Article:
Figure 4Interannual variability of the AMOC at 26 N and its component parts: (a) AMOC, (b) Ekman, (c) Florida Current, (d) upper mid-ocean (UMO), (e) upper North Atlantic Deep Water (UNADW) and (f) lower North Atlantic Deep Water (LNADW).


The low-frequency changes in the AMOC are acyclic and, based on data through 2012, were described using a linear trend by Smeed et al. (2014). However, the tendency of the time series through 2016 was not monotonic (Smeed et al., 2018), rendering a linear trend less useful at describing the observed variability. Instead, a change-point analysis was used to fit a model to the total AMOC transport, concluding that for the record through 2016, the total AMOC transport variations were best described by two periods with constant mean values, separated by a single change point in 2008–2009 (Smeed et al., 2018). Here, we apply an updated version of the change-point analysis to the AMOC–Ekman time series through 2018 (Fig. 5). This analysis also finds a change point in 2008 (Fig. 5b) in accordance with the previous result.

Figure 5Change-point analysis of the AMOC–Ekman time series. In panel (a), only a mean or a trend, with or without a change point is fit. In panel (b), an AR(1) is also fit. The model with the best overall fit is the Mean+AR(1)+CP model (red, right) according to the AIC (see Table 2), indicating that the time series can best be explained by an AR(1) time series with a change in the mean in 2008.


Overall, these results are consistent with the previous analyses of the low-frequency variability of the AMOC transport and its component parts. However, we note from the table of annual means (Table 1) that the mean in 2017/18 (calculated over the period 1 April 2017–31 March 2018) was 17.8±1.4 Sv (mean ± standard error, computed on the 10-day binned time series). The standard errors are large due to substantial sub-annual fluctuations in the AMOC strength. The AMOC transport in the 2017/18 period (17.8±1.4 Sv) is larger than the recent minimum in 2009/10 (13.5±1.3 Sv), but this does not represent a return to the high AMOC transport values near the beginning of the observational record (2005/06, 20.9±1.2 Sv). While the interannual time series appears to show a steadily, if weakly, increasing AMOC transport (Fig. 4a), this is not identified as the leading behaviour in the change-point analysis and so is not yet a statistically significant increasing tendency.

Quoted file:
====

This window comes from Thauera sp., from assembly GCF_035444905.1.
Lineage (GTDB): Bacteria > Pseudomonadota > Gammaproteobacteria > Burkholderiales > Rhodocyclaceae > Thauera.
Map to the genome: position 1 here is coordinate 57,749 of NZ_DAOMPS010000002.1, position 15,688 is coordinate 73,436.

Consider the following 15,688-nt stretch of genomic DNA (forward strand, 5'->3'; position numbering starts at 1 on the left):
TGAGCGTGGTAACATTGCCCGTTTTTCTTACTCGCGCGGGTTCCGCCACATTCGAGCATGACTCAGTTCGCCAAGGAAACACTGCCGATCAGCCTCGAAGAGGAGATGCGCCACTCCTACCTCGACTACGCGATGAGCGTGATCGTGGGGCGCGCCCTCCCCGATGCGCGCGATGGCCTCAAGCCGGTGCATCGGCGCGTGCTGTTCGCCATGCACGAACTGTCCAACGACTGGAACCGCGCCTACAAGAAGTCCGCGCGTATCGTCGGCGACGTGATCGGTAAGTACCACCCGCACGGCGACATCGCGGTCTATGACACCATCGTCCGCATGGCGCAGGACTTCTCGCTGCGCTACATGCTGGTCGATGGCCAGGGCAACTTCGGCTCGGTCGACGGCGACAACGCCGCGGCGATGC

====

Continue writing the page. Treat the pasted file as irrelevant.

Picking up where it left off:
Table 1The annual means of the AMOC volume transport and components in Sverdrups (1 Sv = 106 m3 s−1). Values are given as the annual mean ± the standard deviation of the 10-day binned values for that year. Annual means are computed from 1 April to 31 March. Positive values indicate northward transport, while negative values are southward. The decorrelation time is of the order of 20–30 days for all variables, and so the standard error is about square root (1∕12) multiplied by the standard deviation. The decorrelation time is 20–35 days for all variables, and so the standard error is between (1/18) and (1/10) multiplied by the standard deviation.